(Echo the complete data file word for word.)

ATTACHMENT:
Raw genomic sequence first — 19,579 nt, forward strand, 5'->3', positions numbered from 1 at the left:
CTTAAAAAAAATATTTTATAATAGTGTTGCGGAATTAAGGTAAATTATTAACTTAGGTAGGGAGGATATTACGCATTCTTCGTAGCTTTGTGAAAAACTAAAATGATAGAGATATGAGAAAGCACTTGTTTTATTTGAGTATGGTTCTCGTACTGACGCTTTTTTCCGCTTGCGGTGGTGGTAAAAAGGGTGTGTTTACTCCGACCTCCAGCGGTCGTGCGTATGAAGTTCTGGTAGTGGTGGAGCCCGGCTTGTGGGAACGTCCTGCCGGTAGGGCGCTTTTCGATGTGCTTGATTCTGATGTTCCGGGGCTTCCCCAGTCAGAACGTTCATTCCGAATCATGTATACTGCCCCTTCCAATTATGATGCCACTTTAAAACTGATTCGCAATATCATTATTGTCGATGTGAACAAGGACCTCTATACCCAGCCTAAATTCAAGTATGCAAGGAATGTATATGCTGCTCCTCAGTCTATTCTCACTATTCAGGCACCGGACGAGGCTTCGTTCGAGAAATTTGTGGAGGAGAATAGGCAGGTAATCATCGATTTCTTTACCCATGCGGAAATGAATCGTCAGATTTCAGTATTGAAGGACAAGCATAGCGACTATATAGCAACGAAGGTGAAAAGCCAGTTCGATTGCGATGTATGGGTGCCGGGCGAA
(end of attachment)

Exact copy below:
Raw genomic sequence first — 19,579 nt, forward strand, 5'->3', positions numbered from 1 at the left:
CTTAAAAAAAATATTTTATAATAGTGTTGCGGAATTAAGGTAAATTATTAACTTAGGTAGGGAGGATATTACGCATTCTTCGTAGCTTTGTGAAAAACTAAAATGATAGAGATATGAGAAAGCACTTGTTTTATTTGAGTATGGTTCTCGTACTGACGCTTTTTTCCGCTTGCGGTGGTGGTAAAAAGGGTGTGTTTACTCCGACCTCCAGCGGTCGTGCGTATGAAGTTCTGGTAGTGGTGGAGCCCGGCTTGTGGGAACGTCCTGCCGGTAGGGCGCTTTTCGATGTGCTTGATTCTGATGTTCCGGGGCTTCCCCAGTCAGAACGTTCATTCCGAATCATGTATACTGCCCCTTCCAATTATGATGCCACTTTAAAACTGATTCGCAATATCATTATTGTCGATGTGAACAAGGACCTCTATACCCAGCCTAAATTCAAGTATGCAAGGAATGTATATGCTGCTCCTCAGTCTATTCTCACTATTCAGGCACCGGACGAGGCTTCGTTCGAGAAATTTGTGGAGGAGAATAGGCAGGTAATCATCGATTTCTTTACCCATGCGGAAATGAATCGTCAGATTTCAGTATTGAAGGACAAGCATAGCGACTATATAGCAACGAAGGTGAAAAGCCAGTTCGATTGCGATGTATGGGTGCCGGGCGAA